The Environmental Protection Agency (EPA) on Thursday issued guidelines for the ADBlue urea SCR systems in the new generation of diesel engines that should pave the way for "clean diesel" vehicles to be sold in all 50 states.
Urea systems, automakers such as Mercedes-Benz have argued, have several advantages over other technology to reduce diesel emissions because they can be used to meet emission limits in all markets, and they cost about half as much ($880) as an NOx trap ($1400). The EPA has been concerned about what happens when AdBlue runs out, thus requiring a warning system which could disallow refueling vehicles with low AdBlue tanks.
While all automakers who want to sell diesel cars, trucks and SUVs to boost fuel economy ratings will benefit, the ruling is especially a boon to DaimlerChrysler. Its Mercedes-Benz division has plans to market four clean-diesel models in the U.S., including the E320 BLUETEC, as well as the soon-to-be-launched BLUETEC diesel-powered versions of its popular M-, R- and GL-Class sport-utility vehicles in the United States beginning in 2008.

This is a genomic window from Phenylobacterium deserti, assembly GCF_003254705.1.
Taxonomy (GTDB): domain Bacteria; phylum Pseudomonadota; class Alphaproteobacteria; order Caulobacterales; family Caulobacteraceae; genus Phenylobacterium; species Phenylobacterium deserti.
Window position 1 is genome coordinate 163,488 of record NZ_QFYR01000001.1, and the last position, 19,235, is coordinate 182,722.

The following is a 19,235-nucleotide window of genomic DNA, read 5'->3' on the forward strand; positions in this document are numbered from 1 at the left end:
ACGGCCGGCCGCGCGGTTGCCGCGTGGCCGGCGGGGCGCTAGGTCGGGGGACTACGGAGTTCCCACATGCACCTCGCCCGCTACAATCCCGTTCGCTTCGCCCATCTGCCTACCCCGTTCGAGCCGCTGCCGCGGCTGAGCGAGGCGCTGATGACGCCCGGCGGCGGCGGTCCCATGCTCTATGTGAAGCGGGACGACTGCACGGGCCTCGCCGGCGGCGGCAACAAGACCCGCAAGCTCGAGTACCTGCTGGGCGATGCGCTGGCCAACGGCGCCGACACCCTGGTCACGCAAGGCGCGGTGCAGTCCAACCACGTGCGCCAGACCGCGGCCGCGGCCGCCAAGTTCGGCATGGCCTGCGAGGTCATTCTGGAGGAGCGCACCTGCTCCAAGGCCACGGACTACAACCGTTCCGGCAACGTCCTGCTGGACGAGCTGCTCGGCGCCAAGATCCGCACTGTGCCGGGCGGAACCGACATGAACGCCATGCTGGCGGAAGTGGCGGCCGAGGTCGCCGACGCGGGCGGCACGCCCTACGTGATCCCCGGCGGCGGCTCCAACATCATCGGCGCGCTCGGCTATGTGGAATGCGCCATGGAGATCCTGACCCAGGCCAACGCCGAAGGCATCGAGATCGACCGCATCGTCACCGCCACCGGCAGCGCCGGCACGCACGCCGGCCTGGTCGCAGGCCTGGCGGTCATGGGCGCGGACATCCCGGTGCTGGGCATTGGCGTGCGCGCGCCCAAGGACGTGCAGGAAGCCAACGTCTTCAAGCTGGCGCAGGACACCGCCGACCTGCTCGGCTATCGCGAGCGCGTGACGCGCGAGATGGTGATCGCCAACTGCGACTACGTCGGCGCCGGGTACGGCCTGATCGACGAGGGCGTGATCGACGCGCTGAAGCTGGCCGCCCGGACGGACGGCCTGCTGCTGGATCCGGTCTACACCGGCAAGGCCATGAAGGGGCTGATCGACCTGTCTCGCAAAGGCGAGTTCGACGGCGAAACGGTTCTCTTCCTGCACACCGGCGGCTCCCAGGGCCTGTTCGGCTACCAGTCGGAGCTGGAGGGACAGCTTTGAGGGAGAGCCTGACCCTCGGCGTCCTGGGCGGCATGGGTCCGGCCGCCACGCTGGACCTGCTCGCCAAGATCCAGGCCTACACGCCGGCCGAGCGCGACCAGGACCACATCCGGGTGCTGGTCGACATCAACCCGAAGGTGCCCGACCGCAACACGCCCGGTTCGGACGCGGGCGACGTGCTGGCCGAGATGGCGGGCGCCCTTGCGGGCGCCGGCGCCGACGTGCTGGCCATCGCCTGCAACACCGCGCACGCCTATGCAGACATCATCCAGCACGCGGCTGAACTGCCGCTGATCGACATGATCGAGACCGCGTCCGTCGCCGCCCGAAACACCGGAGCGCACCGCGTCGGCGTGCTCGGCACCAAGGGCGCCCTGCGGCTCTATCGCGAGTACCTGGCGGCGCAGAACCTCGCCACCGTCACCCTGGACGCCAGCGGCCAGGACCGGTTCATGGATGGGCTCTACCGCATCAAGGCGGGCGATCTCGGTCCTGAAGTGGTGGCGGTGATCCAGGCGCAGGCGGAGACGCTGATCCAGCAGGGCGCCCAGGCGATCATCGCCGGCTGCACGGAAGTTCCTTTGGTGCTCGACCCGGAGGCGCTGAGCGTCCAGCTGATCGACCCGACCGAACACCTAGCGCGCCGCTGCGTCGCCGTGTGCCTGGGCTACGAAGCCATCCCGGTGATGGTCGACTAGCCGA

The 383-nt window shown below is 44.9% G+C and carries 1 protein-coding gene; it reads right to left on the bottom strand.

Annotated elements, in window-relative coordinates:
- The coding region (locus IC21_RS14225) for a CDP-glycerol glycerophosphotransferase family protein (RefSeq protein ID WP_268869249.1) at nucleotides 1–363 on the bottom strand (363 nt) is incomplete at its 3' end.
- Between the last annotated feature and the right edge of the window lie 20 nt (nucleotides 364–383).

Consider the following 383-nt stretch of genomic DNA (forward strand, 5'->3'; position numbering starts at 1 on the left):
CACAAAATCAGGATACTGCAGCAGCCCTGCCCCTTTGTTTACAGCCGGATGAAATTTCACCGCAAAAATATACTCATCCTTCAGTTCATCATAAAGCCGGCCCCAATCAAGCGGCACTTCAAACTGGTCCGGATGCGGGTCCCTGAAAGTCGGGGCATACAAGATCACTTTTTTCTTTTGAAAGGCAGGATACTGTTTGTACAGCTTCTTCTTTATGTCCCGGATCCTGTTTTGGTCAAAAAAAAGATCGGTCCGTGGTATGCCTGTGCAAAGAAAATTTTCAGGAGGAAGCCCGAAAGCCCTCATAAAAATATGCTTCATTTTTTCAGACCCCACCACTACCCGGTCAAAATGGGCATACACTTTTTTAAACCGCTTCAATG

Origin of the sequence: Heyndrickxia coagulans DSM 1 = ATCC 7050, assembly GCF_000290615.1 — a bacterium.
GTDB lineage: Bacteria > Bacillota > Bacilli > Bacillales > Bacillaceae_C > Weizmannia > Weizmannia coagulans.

"Mercedes-Benz welcomes and supports the EPA's announcement on Selective Catalytic Reduction (SCR) guidelines, which represent a critical next step for the future acceptance of diesel vehicles in the U.S. market," said DCX chairman Dieter Zetsche. "This decision, teamed with the Agency's recent mandate for Ultra Low Sulfur Diesel (ULSD) fuel availability, serves to reinforce diesel's benefit as a viable alternative to help reduce fuel consumption and ultimately, reduce oil imports."